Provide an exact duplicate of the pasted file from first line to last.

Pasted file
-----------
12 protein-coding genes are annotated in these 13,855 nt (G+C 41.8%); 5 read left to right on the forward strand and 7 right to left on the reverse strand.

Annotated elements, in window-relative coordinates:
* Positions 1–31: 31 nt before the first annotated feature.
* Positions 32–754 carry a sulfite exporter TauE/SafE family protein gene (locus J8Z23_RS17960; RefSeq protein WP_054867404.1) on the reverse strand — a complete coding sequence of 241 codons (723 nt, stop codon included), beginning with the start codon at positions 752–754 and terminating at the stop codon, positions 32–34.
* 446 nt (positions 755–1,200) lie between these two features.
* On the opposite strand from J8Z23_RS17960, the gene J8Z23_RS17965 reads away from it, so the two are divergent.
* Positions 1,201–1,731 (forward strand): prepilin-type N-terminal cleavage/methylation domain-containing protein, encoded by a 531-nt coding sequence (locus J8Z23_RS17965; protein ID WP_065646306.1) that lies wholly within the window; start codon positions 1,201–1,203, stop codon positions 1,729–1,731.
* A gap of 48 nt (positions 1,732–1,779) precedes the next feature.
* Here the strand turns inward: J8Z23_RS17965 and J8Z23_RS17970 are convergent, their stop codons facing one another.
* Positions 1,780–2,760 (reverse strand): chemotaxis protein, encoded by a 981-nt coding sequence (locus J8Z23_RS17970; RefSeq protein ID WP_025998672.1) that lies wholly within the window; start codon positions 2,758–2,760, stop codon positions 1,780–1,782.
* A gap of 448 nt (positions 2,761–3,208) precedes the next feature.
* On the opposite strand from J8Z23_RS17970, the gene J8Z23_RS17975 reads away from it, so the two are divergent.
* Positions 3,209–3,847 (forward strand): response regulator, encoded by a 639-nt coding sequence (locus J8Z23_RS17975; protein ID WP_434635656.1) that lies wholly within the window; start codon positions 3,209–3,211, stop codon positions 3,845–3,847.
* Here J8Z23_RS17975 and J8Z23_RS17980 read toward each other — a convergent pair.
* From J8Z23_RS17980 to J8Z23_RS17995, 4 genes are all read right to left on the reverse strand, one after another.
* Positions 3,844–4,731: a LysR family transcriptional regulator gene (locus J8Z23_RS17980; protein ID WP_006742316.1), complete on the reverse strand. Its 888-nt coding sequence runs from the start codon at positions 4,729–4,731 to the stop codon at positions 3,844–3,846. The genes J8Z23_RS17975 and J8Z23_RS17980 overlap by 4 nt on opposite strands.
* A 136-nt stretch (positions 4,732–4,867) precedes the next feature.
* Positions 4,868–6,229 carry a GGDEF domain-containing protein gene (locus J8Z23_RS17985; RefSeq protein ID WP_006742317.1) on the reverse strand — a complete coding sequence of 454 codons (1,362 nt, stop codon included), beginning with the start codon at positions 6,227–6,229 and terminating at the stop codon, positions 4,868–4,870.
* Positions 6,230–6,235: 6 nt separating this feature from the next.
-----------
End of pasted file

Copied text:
12 protein-coding genes are annotated in these 13,855 nt (G+C 41.8%); 5 read left to right on the forward strand and 7 right to left on the reverse strand.

Annotated elements, in window-relative coordinates:
* Positions 1–31: 31 nt before the first annotated feature.
* Positions 32–754 carry a sulfite exporter TauE/SafE family protein gene (locus J8Z23_RS17960; RefSeq protein WP_054867404.1) on the reverse strand — a complete coding sequence of 241 codons (723 nt, stop codon included), beginning with the start codon at positions 752–754 and terminating at the stop codon, positions 32–34.
* 446 nt (positions 755–1,200) lie between these two features.
* On the opposite strand from J8Z23_RS17960, the gene J8Z23_RS17965 reads away from it, so the two are divergent.
* Positions 1,201–1,731 (forward strand): prepilin-type N-terminal cleavage/methylation domain-containing protein, encoded by a 531-nt coding sequence (locus J8Z23_RS17965; protein ID WP_065646306.1) that lies wholly within the window; start codon positions 1,201–1,203, stop codon positions 1,729–1,731.
* A gap of 48 nt (positions 1,732–1,779) precedes the next feature.
* Here the strand turns inward: J8Z23_RS17965 and J8Z23_RS17970 are convergent, their stop codons facing one another.
* Positions 1,780–2,760 (reverse strand): chemotaxis protein, encoded by a 981-nt coding sequence (locus J8Z23_RS17970; RefSeq protein ID WP_025998672.1) that lies wholly within the window; start codon positions 2,758–2,760, stop codon positions 1,780–1,782.
* A gap of 448 nt (positions 2,761–3,208) precedes the next feature.
* On the opposite strand from J8Z23_RS17970, the gene J8Z23_RS17975 reads away from it, so the two are divergent.
* Positions 3,209–3,847 (forward strand): response regulator, encoded by a 639-nt coding sequence (locus J8Z23_RS17975; protein ID WP_434635656.1) that lies wholly within the window; start codon positions 3,209–3,211, stop codon positions 3,845–3,847.
* Here J8Z23_RS17975 and J8Z23_RS17980 read toward each other — a convergent pair.
* From J8Z23_RS17980 to J8Z23_RS17995, 4 genes are all read right to left on the reverse strand, one after another.
* Positions 3,844–4,731: a LysR family transcriptional regulator gene (locus J8Z23_RS17980; protein ID WP_006742316.1), complete on the reverse strand. Its 888-nt coding sequence runs from the start codon at positions 4,729–4,731 to the stop codon at positions 3,844–3,846. The genes J8Z23_RS17975 and J8Z23_RS17980 overlap by 4 nt on opposite strands.
* A 136-nt stretch (positions 4,732–4,867) precedes the next feature.
* Positions 4,868–6,229 carry a GGDEF domain-containing protein gene (locus J8Z23_RS17985; RefSeq protein ID WP_006742317.1) on the reverse strand — a complete coding sequence of 454 codons (1,362 nt, stop codon included), beginning with the start codon at positions 6,227–6,229 and terminating at the stop codon, positions 4,868–4,870.
* Positions 6,230–6,235: 6 nt separating this feature from the next.